Assessment: The author presents an excellent overview of working in therapy with the elderly. He reminds therapists that they need to be comfortable with loss, death, and disability as well as be open to learning new things from their clients. Because the book covers such a large topical area, there is some superficiality and oversimplification, particularly in the chapter on assessment and on the topic of transference and countertransference. Despite these shortcomings, the book is meaty, and I recommend it for professionals in the field of gerontology as well as newcomers with little prior knowledge.
Booknews
A second edition of the thorough examination of therapeutic work with older adults and the age specific issues involved. Knight (gerontology and psychology, U. of Southern California) discusses the psychotherapeutic adaptations needed to build rapport and assess an older client, transference and countertransference, grief work, and life review psychotherapy. The revised edition includes a new concluding chapter that considers ethical questions and the future of psychotherapy with older adults. Paper edition (unseen), $18.95. Annotation c. Book News, Inc., Portland, OR (booknews.com)
Journal Of Applied Gerontology
"Bob G. Knight's largest contribution is his excellent discussion of therapy. The book is clearly written, with a good use of summaries and case examples to clarify the major points. By linking research findings to practice experience, Knight has provided a pragmatic introduction which should be helpful to psychiatrists, psychologists, social workers, and psychiatric nurses working with older adults. "
Behavior Research & Therapy
"I recommend this book to anyone interested in working with the elderly, partly because of the content and partly because the author presents the case for doing psychotherapy with the elderly with realism and enthusiasm. "

4 Stars! from Doody
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Product Details

  • ISBN-13: 9780761923725
  • Publisher: SAGE Publications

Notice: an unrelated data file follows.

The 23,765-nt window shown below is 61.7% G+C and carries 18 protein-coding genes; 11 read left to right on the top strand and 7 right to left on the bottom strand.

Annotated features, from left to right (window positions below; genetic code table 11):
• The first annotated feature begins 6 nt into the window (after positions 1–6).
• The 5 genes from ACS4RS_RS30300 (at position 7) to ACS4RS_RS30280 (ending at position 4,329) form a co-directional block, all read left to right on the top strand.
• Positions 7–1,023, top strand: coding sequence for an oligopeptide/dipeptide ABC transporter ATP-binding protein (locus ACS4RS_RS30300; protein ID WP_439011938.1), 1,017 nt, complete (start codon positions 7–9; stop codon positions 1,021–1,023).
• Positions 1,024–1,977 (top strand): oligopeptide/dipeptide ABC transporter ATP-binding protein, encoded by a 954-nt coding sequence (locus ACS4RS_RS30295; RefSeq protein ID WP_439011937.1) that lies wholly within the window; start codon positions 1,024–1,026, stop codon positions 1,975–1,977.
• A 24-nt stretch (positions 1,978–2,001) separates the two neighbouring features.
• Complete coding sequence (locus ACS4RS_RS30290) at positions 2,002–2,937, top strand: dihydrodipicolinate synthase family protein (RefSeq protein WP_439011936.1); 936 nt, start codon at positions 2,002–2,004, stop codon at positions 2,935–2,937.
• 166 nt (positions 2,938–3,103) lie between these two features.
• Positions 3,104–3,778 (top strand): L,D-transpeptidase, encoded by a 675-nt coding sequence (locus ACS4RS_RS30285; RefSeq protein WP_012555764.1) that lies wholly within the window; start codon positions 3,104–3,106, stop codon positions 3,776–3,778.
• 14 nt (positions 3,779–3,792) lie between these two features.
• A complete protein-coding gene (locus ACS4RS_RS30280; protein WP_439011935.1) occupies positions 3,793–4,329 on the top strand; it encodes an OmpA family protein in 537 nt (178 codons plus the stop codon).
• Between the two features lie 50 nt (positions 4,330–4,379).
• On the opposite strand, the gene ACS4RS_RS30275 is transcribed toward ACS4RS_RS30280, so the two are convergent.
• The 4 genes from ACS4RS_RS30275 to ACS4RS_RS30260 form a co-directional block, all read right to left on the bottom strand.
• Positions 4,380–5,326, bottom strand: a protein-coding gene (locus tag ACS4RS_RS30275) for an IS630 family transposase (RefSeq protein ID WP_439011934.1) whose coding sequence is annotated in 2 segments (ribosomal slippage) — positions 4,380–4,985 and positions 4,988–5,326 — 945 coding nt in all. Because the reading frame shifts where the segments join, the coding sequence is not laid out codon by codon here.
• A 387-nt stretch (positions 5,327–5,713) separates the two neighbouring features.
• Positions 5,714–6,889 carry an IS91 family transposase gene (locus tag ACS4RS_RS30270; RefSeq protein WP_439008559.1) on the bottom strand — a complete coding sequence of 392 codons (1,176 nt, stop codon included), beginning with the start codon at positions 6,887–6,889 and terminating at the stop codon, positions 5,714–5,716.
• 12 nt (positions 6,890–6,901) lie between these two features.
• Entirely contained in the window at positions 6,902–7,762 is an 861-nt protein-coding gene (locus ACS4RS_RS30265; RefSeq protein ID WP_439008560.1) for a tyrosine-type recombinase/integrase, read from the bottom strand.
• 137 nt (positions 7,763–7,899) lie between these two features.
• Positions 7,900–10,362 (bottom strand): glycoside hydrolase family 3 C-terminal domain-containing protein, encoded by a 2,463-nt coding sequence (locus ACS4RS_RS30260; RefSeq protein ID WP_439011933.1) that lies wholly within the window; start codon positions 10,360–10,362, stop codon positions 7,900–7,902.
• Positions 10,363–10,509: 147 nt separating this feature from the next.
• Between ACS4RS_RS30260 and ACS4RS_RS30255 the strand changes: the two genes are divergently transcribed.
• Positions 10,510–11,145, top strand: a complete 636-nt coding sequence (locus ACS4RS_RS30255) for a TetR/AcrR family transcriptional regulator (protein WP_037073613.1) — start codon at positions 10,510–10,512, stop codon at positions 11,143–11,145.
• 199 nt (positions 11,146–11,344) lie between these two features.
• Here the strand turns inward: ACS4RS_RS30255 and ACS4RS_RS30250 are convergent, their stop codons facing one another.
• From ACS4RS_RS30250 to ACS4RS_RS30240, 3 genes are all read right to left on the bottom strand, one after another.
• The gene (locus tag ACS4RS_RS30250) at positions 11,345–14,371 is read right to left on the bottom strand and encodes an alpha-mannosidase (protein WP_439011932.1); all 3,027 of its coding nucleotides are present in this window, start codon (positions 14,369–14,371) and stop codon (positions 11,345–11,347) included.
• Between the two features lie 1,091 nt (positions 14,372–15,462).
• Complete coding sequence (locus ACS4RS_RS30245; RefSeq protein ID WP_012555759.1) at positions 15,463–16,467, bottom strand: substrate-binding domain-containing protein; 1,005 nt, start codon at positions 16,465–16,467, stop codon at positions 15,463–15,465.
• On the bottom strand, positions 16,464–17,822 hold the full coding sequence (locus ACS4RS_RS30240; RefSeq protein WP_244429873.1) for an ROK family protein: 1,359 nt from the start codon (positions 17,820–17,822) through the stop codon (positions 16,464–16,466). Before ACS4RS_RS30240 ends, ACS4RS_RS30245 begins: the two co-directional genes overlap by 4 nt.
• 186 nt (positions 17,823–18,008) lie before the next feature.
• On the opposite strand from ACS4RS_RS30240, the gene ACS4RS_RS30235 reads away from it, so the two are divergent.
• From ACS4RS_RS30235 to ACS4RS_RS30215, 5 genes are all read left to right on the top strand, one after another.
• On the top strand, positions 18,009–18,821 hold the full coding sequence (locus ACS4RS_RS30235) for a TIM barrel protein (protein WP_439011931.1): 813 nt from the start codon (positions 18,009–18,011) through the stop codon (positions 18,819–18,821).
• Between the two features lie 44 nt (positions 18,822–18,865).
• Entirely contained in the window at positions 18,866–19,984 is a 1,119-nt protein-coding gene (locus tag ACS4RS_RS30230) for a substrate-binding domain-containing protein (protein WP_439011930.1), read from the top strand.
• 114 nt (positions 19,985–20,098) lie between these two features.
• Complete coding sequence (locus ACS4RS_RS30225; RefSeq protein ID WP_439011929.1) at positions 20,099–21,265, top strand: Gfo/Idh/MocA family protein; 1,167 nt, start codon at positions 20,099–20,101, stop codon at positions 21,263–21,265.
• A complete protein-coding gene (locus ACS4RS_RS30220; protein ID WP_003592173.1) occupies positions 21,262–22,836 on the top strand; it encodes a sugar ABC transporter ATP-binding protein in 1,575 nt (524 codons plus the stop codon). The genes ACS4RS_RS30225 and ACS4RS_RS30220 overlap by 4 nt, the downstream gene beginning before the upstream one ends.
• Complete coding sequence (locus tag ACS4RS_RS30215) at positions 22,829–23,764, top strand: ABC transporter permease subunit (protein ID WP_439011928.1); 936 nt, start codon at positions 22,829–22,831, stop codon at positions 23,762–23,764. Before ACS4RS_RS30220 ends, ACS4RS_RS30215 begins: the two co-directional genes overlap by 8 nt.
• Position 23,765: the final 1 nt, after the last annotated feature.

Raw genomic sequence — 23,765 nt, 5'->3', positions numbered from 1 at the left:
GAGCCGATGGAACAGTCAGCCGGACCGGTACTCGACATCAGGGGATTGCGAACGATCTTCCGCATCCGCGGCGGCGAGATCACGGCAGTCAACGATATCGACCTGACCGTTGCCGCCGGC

• Publication date: 1/1/2004
  • Edition number: 3
  • Pages: 304
  • Product dimensions: 6.00 (w) x 9.00 (h) x 0.81 (d)

Meet the Author

Bob G. Knight, Ph.D., is the Merle H. Bensinger Professor of Gerontology, Psychology, and Counseling Psychology at the Andrus Gerontology Center, University of Southern California, where he also serves as Director of the Tingstad Older Adult Counseling Center and faculty director of the Los Angeles Caregiver Resource Center. He is currently serving the Department of Psychology as Director of Clinical Training. His research interests include caregiving, emotion and aging, and mental health policy and aging, and he has published extensively in mental health and aging, including this book, Outreach with the Elderly (NYU Press, 1989), and Older Adults in Psychotherapy: Case Histories (Sage, 1992). He is the senior editor of Mental Health Services for Older Adults: Implications for Training & Practice in Geropsychology (1995), and a co-editor of A Guide to Psychotherapy & Aging: Effective Clinical Interventions in a Life-Stage Context (1996), both published by APA Books. Dr. Knight has been active in various professional organizations relating to psychology and aging. He served as President of Section II, Division 12 (Clinical Geropsychology) of the American Psychological Association in 1997. He is currently (2002-2003) President Elect of APA Division 20 (Adult Development and Aging), and he served as chair of the APA Committee in Aging in 2001. Dr. Knight received his Ph.D. in clinical psychology from Indiana University, Bloomington. His professional experience in working with older adults began while working at the Urban League of Madison County (IN) where he organized and served as first president of the Madison County Council on Aging in 1973.

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Table of Contents

1. Gerontology for Psychotherapists: The Contextual, Cohort Based, Maturity/Specific Challenge Model
2. Adaptations of Psychotherapy for Older Adults
3. Building Rapport with the Older Client
4. Transference & Countertransference with Older Clients
5. Guidelines for Assessment in the Context of the Practice of Psychotherapy
6. Griefwork with Older Adults
7. Chronic Illness in Later Life
8. Psychotherapy for the Person with Dementia
9. Psychotherapy with Family Caregivers of Frail Older Adults
10. Life Review in Psychotherapy with Older Adults
11. Ethical Issues & Concluding Thoughts on Psychotherapy with Older Adults